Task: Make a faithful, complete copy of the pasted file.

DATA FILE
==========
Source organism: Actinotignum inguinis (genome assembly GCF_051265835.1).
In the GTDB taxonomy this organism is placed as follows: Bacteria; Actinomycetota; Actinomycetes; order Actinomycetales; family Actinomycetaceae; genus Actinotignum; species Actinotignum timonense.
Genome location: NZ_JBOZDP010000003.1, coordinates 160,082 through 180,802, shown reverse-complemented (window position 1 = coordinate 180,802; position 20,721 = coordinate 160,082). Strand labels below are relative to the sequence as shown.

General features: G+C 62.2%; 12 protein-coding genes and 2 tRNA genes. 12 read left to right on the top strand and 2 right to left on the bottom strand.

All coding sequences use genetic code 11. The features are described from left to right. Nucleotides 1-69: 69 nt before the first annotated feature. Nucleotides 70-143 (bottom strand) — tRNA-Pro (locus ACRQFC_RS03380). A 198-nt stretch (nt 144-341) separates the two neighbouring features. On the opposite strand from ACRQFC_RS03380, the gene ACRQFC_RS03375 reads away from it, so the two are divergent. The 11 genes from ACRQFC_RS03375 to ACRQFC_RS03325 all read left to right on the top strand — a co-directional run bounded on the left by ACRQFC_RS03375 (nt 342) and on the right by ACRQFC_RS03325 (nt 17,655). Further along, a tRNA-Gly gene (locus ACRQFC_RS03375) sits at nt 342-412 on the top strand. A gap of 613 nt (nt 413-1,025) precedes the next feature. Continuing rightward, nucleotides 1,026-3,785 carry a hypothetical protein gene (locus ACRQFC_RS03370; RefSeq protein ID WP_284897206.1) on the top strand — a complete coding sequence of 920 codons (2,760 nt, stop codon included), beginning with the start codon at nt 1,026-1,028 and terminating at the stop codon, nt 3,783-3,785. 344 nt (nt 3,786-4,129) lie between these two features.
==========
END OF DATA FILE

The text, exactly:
Source organism: Actinotignum inguinis (genome assembly GCF_051265835.1).
In the GTDB taxonomy this organism is placed as follows: Bacteria; Actinomycetota; Actinomycetes; order Actinomycetales; family Actinomycetaceae; genus Actinotignum; species Actinotignum timonense.
Genome location: NZ_JBOZDP010000003.1, coordinates 160,082 through 180,802, shown reverse-complemented (window position 1 = coordinate 180,802; position 20,721 = coordinate 160,082). Strand labels below are relative to the sequence as shown.

General features: G+C 62.2%; 12 protein-coding genes and 2 tRNA genes. 12 read left to right on the top strand and 2 right to left on the bottom strand.

All coding sequences use genetic code 11. The features are described from left to right. Nucleotides 1-69: 69 nt before the first annotated feature. Nucleotides 70-143 (bottom strand) — tRNA-Pro (locus ACRQFC_RS03380). A 198-nt stretch (nt 144-341) separates the two neighbouring features. On the opposite strand from ACRQFC_RS03380, the gene ACRQFC_RS03375 reads away from it, so the two are divergent. The 11 genes from ACRQFC_RS03375 to ACRQFC_RS03325 all read left to right on the top strand — a co-directional run bounded on the left by ACRQFC_RS03375 (nt 342) and on the right by ACRQFC_RS03325 (nt 17,655). Further along, a tRNA-Gly gene (locus ACRQFC_RS03375) sits at nt 342-412 on the top strand. A gap of 613 nt (nt 413-1,025) precedes the next feature. Continuing rightward, nucleotides 1,026-3,785 carry a hypothetical protein gene (locus ACRQFC_RS03370; RefSeq protein ID WP_284897206.1) on the top strand — a complete coding sequence of 920 codons (2,760 nt, stop codon included), beginning with the start codon at nt 1,026-1,028 and terminating at the stop codon, nt 3,783-3,785. 344 nt (nt 3,786-4,129) lie between these two features.